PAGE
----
In 1924, with the help of the Communist Party of China, Sun Yat-sen reorganized the Kuomintang and effected co-operation between the Kuomintang and the Communist Party. The Revolutionary War of 1924-27 was launched on the basis of this co-operation. This first co-operation between the Kuomintang and the Communist Party was wrecked as a result of betrayals by Chiang Kai-shek and Wang Ching-wei in 1927.
This refers to Chiang Kai-shek's betrayal of the revolution in 1927. After betraying the revolution, Chiang Kai-shek massacred great numbers of Communists, workers, peasants and revolutionary intellectuals and unleashed a counter-revolutionary war against the revolutionary masses.
This Congress was held in Yenan in April 1945 It was there that Comrade Mao Tse-tung delivered the political report "On Coalition Government" (see Selected Works of Mao Tse-tung, Vol. III).
The first revolution was the anti-imperialist, anti-feudal revolutionary struggle waged from 1924 to 1927 by the Chinese people under the leadership of the Communist Party of China; the Northern Expedition was the main content of this revolution. The second revolution was the revolutionary struggle from 1927 to 1937 to create and develop Red political power. The third revolution was the War of Resistance Against Japan from 1937 to 1945.
Chen Tu-hsiu was originally a professor at Peking University and became famous as an editor of New Youth. He was one of the founders of the Communist
Party of China. Owing to his reputation at the time of the May 4th Movement and owing to the Party's immaturity in its initial period, he became General Secretary of the Party. In the last period of the revolution of 1924-27, the Rightist thinking in the Party represented by Chen Tu-hsiu developed into a line of capitulationism. In "The Present Situation and Our Tasks", Comrade Mao Tse-tung said that the capitulationists at that time "voluntarily gave up the Party's leadership of the peasant masses, urban petty bourgeoisie and middle bourgeoisie, and in particular gave up the Party's leadership of the armed forces, thus causing the defeat of the revolution" (p. 171 of this volume). After the defeat in 1927 Chen Tu-hsiu and a handful of other capitulationists lost faith in the future of the revolution and became liquidationists. They took the reactionary Trotskyist stand and together with the Trotskyites formed a small anti-Party group. Consequently Chen Tu-hsiu was expelled from the Party in November 1929. He died in 1942. With reference to Chen Tu-hsiu's Right opportunism, see the introductory notes to "Analysis of the Classes in Chinese Society" and to "Report on the Investigation into the Peasant Movement in Hunan", Selected Works of Mao Tse-tung, Vol. I, and "Introducing The Communist ", Selected Works of Mao Tse-tung, Vol. II.
On July 21, 1945, the Provisional 59th Division and 2nd Cavalry Division under Hu Tsung-nan, Commander of the Kuomintang's 1st War Zone, suddenly attacked Yehtai Mountain in Chunhua County in the Kuanchung sub-region of the Shensi-Kansu-Ningsia Border Region. On July 23 Hu Tsung-nan sent his 3rd Reserve Division to join in the attack. On July 27 our forces withdrew on their own initiative from Yehtai Mountain and forty-one villages west of it. The Kuomintang forces continued their attacks on Hsunyi, Yaohsien and other points. On August 8 our forces struck back at the invading Kuomintang troops and recovered the Yehtai mountain area.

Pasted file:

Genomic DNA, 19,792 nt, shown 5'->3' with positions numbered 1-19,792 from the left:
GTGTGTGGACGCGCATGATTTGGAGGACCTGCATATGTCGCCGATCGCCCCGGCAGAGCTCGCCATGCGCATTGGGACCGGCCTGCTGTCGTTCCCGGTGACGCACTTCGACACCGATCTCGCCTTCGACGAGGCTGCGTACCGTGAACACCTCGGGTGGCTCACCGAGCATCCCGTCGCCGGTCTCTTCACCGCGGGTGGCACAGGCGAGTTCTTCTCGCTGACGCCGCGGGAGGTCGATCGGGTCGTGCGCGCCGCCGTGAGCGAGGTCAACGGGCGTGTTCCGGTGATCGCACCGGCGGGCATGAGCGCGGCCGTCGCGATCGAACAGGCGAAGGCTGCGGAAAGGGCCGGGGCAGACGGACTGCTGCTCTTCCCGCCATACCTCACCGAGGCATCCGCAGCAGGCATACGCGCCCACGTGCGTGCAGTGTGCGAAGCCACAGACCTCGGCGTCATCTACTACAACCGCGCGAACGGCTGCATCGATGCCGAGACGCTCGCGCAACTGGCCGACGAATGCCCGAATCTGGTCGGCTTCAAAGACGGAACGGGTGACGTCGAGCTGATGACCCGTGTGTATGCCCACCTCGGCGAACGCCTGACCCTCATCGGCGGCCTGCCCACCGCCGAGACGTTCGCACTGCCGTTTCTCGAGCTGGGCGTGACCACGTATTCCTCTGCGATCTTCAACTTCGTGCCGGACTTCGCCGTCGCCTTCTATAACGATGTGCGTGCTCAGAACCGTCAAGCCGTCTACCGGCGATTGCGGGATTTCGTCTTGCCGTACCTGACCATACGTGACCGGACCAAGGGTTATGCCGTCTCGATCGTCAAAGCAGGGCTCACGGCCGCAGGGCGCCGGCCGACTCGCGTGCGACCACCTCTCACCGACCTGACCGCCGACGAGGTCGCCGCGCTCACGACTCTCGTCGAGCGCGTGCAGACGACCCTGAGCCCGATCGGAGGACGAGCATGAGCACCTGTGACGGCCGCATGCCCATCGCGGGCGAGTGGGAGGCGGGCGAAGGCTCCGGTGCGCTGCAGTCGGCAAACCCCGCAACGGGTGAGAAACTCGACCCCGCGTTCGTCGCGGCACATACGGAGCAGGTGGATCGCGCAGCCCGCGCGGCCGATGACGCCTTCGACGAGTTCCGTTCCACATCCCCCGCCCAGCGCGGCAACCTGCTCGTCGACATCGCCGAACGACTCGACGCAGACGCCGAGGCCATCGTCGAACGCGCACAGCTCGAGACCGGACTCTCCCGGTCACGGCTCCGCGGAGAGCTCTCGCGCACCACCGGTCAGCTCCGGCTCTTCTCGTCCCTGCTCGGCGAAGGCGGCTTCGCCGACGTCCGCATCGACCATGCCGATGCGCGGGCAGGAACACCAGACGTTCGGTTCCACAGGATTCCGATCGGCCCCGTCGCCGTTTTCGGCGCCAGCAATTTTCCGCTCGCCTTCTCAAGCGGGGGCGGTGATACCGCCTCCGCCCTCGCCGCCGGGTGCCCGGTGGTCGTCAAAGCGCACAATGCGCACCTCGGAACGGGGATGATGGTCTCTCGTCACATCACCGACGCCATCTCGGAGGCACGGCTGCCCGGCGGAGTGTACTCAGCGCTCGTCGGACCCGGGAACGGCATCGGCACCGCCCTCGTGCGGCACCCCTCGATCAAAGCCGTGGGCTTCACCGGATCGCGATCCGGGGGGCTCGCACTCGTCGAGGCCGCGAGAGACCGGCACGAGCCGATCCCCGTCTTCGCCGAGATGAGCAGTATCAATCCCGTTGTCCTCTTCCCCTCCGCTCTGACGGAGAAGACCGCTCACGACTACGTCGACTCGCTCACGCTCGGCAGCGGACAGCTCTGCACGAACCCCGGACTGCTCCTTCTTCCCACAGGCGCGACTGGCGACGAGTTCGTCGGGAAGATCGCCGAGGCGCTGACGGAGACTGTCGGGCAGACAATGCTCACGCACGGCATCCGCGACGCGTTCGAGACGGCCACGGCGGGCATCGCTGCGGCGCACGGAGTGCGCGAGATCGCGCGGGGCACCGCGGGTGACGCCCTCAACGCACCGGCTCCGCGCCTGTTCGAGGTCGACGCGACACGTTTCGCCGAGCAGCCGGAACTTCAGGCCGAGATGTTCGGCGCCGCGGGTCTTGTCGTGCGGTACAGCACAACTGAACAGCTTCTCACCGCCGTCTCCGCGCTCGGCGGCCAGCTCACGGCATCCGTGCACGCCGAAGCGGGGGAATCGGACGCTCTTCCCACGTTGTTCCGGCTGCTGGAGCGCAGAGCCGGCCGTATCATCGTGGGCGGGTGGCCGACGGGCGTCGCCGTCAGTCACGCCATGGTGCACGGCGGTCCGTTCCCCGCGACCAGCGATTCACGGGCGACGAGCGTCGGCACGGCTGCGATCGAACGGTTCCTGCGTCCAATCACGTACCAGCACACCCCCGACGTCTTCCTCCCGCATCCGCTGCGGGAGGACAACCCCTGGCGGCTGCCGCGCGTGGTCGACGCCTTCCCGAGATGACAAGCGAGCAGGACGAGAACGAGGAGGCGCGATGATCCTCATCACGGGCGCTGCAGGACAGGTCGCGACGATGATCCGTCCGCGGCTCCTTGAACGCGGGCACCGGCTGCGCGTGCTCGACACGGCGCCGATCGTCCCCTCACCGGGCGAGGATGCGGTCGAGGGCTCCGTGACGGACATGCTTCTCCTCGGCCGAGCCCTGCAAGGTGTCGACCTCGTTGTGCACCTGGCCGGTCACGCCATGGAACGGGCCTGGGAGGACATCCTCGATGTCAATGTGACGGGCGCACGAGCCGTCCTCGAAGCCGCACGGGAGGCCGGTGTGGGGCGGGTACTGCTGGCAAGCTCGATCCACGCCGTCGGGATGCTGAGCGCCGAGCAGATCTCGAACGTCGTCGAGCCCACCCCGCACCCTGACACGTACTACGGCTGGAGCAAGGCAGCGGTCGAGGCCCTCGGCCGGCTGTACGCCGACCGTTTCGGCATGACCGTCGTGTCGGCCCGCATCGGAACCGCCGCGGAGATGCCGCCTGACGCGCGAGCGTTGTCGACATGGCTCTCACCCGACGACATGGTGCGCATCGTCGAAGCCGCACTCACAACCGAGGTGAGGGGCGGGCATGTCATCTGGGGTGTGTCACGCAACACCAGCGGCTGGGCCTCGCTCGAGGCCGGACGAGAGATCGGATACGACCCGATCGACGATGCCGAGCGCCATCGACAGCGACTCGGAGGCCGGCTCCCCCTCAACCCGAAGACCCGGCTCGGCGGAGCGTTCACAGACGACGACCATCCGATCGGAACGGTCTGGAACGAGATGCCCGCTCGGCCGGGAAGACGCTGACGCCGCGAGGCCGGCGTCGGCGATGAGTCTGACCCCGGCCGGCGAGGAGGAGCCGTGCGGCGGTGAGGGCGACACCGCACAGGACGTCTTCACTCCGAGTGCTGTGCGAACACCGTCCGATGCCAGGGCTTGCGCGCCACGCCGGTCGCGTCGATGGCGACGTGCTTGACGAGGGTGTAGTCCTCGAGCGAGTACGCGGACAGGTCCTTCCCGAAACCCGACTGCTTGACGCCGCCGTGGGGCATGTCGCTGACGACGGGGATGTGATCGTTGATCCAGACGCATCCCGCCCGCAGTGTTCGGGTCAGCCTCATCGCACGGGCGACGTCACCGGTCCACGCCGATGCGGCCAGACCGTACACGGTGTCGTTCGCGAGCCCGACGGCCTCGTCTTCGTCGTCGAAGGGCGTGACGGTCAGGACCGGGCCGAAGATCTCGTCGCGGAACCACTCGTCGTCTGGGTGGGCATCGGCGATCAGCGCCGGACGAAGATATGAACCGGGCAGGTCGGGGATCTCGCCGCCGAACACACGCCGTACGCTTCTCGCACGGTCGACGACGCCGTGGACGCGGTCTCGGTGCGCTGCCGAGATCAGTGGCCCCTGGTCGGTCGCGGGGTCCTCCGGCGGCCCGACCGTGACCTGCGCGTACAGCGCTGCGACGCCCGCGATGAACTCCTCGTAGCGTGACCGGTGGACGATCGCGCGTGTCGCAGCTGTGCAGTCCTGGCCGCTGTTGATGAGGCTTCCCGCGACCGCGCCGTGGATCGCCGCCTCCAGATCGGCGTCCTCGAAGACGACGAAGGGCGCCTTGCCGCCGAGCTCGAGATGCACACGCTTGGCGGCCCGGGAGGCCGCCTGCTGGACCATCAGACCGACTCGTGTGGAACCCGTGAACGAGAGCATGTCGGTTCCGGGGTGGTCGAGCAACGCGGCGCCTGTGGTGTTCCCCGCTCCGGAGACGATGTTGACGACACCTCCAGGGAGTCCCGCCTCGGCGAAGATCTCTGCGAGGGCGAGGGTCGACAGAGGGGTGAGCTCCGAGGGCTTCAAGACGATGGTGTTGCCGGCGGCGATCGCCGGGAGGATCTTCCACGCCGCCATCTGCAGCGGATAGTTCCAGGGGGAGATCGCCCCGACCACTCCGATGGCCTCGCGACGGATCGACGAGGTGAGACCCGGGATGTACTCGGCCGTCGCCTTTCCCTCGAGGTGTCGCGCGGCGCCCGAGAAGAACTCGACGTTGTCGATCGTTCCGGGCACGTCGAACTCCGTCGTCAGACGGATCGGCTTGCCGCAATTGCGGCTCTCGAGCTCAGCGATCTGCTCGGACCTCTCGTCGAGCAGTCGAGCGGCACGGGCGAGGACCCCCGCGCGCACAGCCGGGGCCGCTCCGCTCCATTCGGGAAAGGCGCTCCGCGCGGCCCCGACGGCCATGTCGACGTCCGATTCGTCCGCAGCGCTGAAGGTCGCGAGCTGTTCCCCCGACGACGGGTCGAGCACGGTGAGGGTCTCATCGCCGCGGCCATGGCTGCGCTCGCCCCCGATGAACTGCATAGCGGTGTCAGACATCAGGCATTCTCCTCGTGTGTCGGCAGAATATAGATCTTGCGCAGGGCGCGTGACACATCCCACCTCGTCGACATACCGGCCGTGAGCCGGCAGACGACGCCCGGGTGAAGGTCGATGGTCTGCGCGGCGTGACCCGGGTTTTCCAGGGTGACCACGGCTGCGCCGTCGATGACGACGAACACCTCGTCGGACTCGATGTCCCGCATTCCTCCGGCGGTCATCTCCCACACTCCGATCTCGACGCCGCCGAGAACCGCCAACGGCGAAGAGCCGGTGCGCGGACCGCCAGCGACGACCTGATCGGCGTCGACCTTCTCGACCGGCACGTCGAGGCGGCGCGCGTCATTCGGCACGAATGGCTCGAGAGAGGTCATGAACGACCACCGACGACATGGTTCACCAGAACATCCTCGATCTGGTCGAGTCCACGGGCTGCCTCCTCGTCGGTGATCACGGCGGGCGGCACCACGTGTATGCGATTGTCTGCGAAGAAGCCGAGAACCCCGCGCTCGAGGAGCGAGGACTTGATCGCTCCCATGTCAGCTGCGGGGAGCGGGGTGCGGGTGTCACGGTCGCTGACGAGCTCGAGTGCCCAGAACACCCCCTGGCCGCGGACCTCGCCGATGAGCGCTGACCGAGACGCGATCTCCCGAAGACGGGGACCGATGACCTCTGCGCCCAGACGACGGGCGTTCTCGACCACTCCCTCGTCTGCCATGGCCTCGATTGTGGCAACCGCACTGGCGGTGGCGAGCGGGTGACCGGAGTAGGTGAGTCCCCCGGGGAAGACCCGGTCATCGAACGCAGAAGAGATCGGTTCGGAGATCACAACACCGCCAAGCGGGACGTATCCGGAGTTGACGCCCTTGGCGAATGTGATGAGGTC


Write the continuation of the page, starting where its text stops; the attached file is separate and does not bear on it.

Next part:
This slogan was raised by the "Left" opportunists during the period from October 1933 to October 1934 when the Red Army of the Central Base Area was repulsing the Kuomintang's fifth encirclement campaign. The slogan was diametrically opposed to the strategy formulated by Comrade Mao Tse-tung, which was to lure the enemy deep into our territory, concentrate a superior force and select the enemy's weak points in order to wipe him out in mobile warfare.
In January 1941, as demanded by Chiang Kai-shek, the Headquarters of the New Fourth Army led by the Communist Party of China and the units under the direct command of this headquarters moved north from southern Anhwei Province to cross the Yangtse River. While on the march they were encircled and ambushed by Chiang Kai-shek's troops and lost more than 9,000, killed, wounded and captured. Subsequently Chiang Kai-shek announced the cancellation of the designation of the New Fourth Army and ordered attacks against its other units. The event was called the Southern Anhwei Incident.
During the War of Resistance the Kuomintang kept a staff officer in Yenan for liaison. "Ho" refers to Ho Ying-chin, Chief of the Kuomintang General Staff. On October 19 and December 8, 1940, Chiang Kai-shek sent two telegrams in the names of Ho Ying-chin and Pai Chung-hsi, Deputy Chief of the Kuomintang General Staff, outrageously slandering the Eighth Route Army and the New Fourth Army, which were fighting stubbornly behind the Japanese lines, and arbitrarily ordering the people's anti-Japanese armed forces operating south of the Yellow River to withdraw north of the river within a definite time-limit. The Kuomintang reactionaries then launched a sudden attack on units of the New Fourth Army which were moving north and thus created the Southern Anhwei Incident. At that time the Communist Party of China pointed to Ho Ying-chin as the representative of the Kuomintang reactionaries who